In case you are living under a rock, the final instalment of the film version of the Twilight series was released in theatres last week. Am I being overly sensitive about the idea of grown women fantasizing about teenaged boys? Why does our culture have this strange double standard? If 35-year-old fathers were lining up at movie premieres to get their photos taken with Dakota Fanning, we'd scream bloody murder.
Most people go to Greece for beaches, ouzo and temples gleaming in the Mediterranean sun. I went for a vampire. But what I found there led me beyond pop culture images of vampires to a darker part of the human imagination. In the midst of searching for ancient ruins, an archaeological team from UBC stumbled on a cemetery from the time of the Ottoman empire. The lead researcher wanted an osteologist to study the skeletons -- especially one that might have been accused of being a vampire. There wasn't much question of not going, of course.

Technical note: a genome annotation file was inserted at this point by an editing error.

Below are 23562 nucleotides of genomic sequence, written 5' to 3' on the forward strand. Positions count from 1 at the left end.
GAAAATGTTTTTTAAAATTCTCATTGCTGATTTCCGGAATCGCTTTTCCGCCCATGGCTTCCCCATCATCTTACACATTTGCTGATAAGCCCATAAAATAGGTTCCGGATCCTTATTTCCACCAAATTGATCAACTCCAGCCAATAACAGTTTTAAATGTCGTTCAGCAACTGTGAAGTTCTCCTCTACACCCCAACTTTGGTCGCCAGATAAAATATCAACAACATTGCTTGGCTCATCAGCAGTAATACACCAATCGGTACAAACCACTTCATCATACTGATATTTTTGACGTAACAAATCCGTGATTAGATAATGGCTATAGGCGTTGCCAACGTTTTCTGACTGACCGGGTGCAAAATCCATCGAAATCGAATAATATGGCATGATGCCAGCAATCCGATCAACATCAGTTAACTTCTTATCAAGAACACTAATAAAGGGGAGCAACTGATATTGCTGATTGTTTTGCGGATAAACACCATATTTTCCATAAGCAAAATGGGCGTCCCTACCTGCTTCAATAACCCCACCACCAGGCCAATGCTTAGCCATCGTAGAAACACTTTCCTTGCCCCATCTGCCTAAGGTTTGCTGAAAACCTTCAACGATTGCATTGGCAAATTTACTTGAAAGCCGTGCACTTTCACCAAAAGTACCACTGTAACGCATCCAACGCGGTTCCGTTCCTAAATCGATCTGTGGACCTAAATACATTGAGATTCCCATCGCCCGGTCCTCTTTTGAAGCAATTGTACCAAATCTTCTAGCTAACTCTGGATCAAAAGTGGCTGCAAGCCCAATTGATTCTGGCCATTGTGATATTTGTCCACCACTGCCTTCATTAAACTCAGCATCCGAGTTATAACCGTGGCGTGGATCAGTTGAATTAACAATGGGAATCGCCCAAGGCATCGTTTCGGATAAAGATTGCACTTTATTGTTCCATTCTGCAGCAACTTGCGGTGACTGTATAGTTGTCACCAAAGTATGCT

Vampire science is already poaching some of the best. The woman who teaches vampires at Harvard is a serious scholar of Romantic English literature. Now, Lord Byron did in fact invoke the undead in "The Giaour." But don't kid yourself: it's still a huge and weird notional leap to go from Byron Studies to Vampire Studies.